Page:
Tuesday, 8 October 2019
New Poem Published for National Poetry Day, & Sherlock Holmes Essay
I never feel as though I end up fully participating in National Poetry Day, because if I'm in London I'm working (it's the first Thursday in October) and if I'm off work, it's typically because I am out of town. I am currently in Canada, which also meant an eight-hour time difference. However, "participating fully" isn't really the point: enjoying and promoting poetry is, and there's always a way to do that at least a little.
The theme of National Poetry Day this year was Truth. I was delighted that the wonderful Ink Sweat & Tears chose my poem 'Speaks true who speaks shadow' as one of fifteen poems in total that they published across five days, on and around National Poetry Day. You can read the poem here: http://www.inksweatandtears.co.uk/pages/?p=20142&fbclid=IwAR2vfh2nSOp8A9r8M19eIc_C3pxSr6ILZgHb4tknfDDplzvvUVsWut58PuQ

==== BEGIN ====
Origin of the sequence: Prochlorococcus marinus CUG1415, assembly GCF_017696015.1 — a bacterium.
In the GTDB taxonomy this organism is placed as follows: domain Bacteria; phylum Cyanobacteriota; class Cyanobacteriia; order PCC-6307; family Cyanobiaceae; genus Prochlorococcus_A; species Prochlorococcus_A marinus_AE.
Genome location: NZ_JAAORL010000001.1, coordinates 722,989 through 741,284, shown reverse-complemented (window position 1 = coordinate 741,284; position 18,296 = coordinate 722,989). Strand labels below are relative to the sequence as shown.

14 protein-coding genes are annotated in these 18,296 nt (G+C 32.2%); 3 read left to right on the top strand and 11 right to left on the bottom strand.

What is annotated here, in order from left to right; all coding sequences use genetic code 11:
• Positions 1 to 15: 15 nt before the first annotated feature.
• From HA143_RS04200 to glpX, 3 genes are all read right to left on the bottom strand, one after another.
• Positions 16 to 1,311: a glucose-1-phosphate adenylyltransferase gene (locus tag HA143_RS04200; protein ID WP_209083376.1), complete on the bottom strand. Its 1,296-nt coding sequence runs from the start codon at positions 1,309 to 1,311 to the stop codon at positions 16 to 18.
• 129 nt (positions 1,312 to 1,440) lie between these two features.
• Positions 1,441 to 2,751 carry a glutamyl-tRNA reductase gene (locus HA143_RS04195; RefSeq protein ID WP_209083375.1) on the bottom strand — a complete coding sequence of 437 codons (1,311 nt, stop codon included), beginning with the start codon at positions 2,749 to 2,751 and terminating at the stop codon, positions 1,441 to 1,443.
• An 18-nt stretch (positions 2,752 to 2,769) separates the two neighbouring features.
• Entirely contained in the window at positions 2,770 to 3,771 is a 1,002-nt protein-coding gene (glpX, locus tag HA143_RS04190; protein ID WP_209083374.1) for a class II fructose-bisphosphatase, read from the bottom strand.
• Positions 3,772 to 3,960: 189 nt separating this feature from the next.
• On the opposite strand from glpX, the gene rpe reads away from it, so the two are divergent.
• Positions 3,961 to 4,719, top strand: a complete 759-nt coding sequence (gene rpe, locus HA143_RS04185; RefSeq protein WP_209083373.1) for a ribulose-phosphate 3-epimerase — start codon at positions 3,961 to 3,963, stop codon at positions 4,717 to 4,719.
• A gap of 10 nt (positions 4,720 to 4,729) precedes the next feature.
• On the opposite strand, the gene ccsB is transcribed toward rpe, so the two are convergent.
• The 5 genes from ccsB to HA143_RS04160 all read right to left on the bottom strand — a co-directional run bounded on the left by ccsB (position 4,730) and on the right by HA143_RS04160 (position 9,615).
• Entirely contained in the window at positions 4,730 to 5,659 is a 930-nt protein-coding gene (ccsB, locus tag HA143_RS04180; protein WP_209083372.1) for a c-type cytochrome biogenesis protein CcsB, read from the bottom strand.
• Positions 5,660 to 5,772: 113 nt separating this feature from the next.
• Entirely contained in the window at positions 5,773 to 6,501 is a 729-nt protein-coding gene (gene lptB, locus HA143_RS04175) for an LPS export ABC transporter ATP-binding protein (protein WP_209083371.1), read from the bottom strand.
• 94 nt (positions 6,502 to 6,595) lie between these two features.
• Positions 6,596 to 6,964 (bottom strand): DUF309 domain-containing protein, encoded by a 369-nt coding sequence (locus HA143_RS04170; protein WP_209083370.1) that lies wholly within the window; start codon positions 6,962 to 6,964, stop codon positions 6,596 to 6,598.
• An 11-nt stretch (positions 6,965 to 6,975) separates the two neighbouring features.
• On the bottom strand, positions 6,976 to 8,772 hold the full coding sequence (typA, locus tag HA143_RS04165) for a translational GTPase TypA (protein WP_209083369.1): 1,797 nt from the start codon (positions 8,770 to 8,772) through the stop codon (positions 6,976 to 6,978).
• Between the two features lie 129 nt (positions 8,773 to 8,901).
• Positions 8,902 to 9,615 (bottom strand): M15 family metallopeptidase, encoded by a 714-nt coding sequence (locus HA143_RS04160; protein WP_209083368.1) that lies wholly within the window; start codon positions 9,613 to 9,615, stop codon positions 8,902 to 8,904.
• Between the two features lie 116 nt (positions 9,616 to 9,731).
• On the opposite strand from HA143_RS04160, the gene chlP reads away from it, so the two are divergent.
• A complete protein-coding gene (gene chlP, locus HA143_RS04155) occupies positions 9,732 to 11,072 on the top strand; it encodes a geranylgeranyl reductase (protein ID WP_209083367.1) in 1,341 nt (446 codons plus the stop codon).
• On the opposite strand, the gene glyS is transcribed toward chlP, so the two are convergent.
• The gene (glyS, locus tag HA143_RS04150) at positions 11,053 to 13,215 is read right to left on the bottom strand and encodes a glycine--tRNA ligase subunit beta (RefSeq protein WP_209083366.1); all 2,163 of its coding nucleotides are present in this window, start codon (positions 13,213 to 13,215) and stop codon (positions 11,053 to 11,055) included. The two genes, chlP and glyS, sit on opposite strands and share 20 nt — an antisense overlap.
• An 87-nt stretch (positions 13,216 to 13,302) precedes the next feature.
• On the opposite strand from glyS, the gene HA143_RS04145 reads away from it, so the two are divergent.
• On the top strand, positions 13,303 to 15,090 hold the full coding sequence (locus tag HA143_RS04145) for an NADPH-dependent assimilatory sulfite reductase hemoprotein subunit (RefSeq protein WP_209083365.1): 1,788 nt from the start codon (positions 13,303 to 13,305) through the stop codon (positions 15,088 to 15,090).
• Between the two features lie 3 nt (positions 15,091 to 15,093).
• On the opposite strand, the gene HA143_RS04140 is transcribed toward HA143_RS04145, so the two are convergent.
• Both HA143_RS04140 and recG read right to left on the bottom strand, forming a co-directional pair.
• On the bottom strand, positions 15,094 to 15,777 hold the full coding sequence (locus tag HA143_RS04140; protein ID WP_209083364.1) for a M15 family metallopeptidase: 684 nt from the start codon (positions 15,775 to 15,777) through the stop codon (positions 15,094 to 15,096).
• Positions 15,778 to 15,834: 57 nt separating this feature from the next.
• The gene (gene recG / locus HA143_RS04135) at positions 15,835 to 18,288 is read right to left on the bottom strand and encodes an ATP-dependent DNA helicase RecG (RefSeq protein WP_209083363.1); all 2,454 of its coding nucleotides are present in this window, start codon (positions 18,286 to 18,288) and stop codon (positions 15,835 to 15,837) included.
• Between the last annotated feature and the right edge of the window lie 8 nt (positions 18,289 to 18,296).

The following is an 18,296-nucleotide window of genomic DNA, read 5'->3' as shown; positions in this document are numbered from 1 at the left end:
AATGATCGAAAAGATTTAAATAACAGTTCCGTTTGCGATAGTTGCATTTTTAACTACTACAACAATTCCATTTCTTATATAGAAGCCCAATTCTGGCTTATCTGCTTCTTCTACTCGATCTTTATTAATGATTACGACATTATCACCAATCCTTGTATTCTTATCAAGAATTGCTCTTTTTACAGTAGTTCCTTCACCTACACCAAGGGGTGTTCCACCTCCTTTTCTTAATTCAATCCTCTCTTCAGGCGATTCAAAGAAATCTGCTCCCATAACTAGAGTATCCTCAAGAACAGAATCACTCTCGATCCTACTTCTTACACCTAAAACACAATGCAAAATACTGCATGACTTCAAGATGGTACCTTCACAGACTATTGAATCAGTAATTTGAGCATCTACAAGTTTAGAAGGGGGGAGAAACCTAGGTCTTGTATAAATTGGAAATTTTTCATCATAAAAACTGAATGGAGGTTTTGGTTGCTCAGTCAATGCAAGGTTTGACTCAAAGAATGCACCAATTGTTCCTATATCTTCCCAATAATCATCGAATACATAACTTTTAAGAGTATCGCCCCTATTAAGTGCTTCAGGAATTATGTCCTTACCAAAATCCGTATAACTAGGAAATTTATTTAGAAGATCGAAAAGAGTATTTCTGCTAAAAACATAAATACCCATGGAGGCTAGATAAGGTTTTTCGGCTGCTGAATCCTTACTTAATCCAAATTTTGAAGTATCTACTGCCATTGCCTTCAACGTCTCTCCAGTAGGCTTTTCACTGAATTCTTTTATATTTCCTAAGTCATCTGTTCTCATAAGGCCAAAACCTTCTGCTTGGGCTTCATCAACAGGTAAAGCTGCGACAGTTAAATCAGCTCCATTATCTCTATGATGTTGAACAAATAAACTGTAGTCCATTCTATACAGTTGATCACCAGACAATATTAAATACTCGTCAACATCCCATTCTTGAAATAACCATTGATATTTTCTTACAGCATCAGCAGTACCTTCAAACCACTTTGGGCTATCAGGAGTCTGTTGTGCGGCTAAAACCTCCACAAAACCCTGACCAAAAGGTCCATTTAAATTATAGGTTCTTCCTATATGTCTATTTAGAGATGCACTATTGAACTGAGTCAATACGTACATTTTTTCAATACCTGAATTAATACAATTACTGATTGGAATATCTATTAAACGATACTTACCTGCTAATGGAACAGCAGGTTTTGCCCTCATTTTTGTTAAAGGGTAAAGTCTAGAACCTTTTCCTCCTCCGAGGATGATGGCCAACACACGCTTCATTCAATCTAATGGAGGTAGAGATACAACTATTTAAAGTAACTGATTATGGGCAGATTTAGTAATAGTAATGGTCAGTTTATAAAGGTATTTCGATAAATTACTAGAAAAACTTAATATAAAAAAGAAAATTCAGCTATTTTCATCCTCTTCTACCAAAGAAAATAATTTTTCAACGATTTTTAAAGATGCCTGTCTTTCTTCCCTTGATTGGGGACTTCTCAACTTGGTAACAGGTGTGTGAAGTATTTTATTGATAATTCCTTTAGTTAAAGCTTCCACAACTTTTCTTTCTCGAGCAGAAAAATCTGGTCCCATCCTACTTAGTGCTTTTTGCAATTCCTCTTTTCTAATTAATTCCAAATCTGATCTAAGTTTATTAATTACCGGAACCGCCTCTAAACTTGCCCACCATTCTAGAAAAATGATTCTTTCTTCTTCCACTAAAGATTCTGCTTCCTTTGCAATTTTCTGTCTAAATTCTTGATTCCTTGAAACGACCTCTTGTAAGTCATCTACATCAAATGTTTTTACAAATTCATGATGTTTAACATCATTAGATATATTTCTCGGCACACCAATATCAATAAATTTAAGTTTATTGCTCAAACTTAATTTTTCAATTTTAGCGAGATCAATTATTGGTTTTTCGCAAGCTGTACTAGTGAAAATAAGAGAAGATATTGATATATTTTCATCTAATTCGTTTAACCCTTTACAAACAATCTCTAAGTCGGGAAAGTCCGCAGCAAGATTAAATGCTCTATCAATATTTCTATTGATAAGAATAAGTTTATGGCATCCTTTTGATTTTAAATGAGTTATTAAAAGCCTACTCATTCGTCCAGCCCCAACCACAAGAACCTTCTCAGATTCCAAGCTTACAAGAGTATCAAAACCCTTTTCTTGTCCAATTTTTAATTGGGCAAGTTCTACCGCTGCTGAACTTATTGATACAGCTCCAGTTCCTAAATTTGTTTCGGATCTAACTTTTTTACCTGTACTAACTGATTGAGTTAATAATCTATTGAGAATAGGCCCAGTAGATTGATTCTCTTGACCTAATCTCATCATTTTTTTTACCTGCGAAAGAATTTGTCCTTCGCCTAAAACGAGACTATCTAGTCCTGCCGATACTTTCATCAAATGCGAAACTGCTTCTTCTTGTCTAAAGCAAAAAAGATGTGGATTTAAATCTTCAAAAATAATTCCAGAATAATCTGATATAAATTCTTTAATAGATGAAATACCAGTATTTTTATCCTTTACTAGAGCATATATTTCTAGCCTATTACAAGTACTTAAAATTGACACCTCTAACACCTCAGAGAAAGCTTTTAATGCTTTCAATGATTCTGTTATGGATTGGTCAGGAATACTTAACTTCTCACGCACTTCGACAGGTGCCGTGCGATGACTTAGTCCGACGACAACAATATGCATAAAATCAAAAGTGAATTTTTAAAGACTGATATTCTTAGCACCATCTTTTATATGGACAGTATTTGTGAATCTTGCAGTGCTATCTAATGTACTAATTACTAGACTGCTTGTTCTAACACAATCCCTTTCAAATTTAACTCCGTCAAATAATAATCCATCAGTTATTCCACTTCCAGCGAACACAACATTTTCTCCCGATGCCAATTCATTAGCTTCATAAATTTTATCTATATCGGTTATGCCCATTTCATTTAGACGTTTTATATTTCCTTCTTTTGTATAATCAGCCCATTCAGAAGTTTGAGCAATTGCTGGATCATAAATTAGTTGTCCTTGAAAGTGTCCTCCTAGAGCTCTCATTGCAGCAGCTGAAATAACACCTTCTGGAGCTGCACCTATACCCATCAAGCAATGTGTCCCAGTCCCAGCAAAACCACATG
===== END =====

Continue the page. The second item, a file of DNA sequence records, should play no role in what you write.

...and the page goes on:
The title of the poem is taken from Paul Celan's poem 'Speak you too' (the translation by John Felstiner), and my poem is dedicated to Alexander Litvinenko, who was assassinated in London in 2006. I have always been fascinated and saddened by Litvinenko's story, and I recently saw the play A Very Expensive Poison at the Old Vic, which is about his life and death, so it has all been on my mind.
On another subject, and really not poetry but I'm going to mention it anyway, I've published another essay about Sherlock Holmes in the new collection Sherlock Holmes is Everywhere!, published by Belanger Books. The essay is essentially about how I find Sherlock Holmes in London, and it's just one of a huge variety of essays which locate Holmes anywhere and everywhere. The Belanger Books website is here, but you will find that it takes you to Amazon to purchase the book, so you can also search for it there.